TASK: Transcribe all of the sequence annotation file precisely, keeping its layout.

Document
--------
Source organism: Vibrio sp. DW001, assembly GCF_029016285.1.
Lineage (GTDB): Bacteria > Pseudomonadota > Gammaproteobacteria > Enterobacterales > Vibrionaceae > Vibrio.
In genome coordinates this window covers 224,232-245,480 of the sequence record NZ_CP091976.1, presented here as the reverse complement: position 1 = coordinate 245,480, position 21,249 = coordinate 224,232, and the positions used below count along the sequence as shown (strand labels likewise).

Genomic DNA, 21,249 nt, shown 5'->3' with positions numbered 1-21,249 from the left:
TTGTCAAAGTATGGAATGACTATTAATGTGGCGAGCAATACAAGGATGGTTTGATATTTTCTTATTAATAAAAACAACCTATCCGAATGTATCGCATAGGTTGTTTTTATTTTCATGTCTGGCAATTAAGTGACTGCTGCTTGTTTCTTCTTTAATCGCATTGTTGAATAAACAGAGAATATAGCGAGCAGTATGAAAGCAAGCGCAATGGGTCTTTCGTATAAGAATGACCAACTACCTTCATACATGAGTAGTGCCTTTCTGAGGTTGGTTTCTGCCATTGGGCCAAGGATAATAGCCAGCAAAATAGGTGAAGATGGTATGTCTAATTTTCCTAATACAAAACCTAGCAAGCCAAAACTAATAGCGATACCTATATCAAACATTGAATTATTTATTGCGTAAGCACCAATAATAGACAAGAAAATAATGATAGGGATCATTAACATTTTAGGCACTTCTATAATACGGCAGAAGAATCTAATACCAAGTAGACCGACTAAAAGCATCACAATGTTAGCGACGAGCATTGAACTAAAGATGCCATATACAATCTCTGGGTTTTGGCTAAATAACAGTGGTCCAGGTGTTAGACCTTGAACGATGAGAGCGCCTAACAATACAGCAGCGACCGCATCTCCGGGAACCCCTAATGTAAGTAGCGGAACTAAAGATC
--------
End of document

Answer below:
Source organism: Vibrio sp. DW001, assembly GCF_029016285.1.
Lineage (GTDB): Bacteria > Pseudomonadota > Gammaproteobacteria > Enterobacterales > Vibrionaceae > Vibrio.
In genome coordinates this window covers 224,232-245,480 of the sequence record NZ_CP091976.1, presented here as the reverse complement: position 1 = coordinate 245,480, position 21,249 = coordinate 224,232, and the positions used below count along the sequence as shown (strand labels likewise).

Genomic DNA, 21,249 nt, shown 5'->3' with positions numbered 1-21,249 from the left:
TTGTCAAAGTATGGAATGACTATTAATGTGGCGAGCAATACAAGGATGGTTTGATATTTTCTTATTAATAAAAACAACCTATCCGAATGTATCGCATAGGTTGTTTTTATTTTCATGTCTGGCAATTAAGTGACTGCTGCTTGTTTCTTCTTTAATCGCATTGTTGAATAAACAGAGAATATAGCGAGCAGTATGAAAGCAAGCGCAATGGGTCTTTCGTATAAGAATGACCAACTACCTTCATACATGAGTAGTGCCTTTCTGAGGTTGGTTTCTGCCATTGGGCCAAGGATAATAGCCAGCAAAATAGGTGAAGATGGTATGTCTAATTTTCCTAATACAAAACCTAGCAAGCCAAAACTAATAGCGATACCTATATCAAACATTGAATTATTTATTGCGTAAGCACCAATAATAGACAAGAAAATAATGATAGGGATCATTAACATTTTAGGCACTTCTATAATACGGCAGAAGAATCTAATACCAAGTAGACCGACTAAAAGCATCACAATGTTAGCGACGAGCATTGAACTAAAGATGCCATATACAATCTCTGGGTTTTGGCTAAATAACAGTGGTCCAGGTGTTAGACCTTGAACGATGAGAGCGCCTAACAATACAGCAGCGACCGCATCTCCGGGAACCCCTAATGTAAGTAGCGGAACTAAAGATC